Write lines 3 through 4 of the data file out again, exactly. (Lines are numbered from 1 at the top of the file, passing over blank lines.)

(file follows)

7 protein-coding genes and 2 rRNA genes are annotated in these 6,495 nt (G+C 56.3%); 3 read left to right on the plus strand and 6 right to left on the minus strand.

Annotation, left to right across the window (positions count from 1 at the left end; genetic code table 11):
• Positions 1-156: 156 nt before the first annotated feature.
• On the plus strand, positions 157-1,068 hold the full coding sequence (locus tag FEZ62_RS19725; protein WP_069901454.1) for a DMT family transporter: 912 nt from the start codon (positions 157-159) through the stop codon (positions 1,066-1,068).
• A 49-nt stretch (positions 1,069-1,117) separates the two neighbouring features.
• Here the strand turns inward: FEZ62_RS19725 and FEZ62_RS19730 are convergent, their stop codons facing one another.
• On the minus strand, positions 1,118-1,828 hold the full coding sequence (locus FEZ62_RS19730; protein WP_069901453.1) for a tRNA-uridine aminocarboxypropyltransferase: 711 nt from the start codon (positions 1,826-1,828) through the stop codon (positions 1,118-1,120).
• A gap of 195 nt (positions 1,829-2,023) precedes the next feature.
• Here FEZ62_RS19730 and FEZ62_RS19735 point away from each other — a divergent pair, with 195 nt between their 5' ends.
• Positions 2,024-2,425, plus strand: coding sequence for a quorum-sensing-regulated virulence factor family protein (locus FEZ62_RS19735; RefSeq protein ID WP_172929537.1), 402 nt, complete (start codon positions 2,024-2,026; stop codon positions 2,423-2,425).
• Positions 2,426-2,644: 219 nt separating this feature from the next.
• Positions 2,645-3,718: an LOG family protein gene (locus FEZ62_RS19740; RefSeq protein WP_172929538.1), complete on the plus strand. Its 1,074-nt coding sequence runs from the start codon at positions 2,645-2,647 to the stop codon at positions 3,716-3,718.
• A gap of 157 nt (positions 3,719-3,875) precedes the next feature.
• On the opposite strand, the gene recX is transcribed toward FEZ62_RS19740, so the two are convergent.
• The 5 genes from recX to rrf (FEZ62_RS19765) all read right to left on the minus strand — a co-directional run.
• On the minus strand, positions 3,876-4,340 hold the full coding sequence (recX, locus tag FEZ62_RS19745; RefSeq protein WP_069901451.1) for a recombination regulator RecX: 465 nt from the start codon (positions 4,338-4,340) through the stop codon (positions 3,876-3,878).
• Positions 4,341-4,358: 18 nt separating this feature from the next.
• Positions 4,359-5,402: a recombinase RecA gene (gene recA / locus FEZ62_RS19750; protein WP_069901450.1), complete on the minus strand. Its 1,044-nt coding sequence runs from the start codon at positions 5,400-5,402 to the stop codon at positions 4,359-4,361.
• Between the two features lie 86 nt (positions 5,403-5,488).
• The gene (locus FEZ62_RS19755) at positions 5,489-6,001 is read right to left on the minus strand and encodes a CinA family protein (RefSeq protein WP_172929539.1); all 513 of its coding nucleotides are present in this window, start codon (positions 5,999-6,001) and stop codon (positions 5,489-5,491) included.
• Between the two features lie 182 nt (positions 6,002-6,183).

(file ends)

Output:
• Positions 1-156: 156 nt before the first annotated feature.
• On the plus strand, positions 157-1,068 hold the full coding sequence (locus tag FEZ62_RS19725; protein WP_069901454.1) for a DMT family transporter: 912 nt from the start codon (positions 157-159) through the stop codon (positions 1,066-1,068).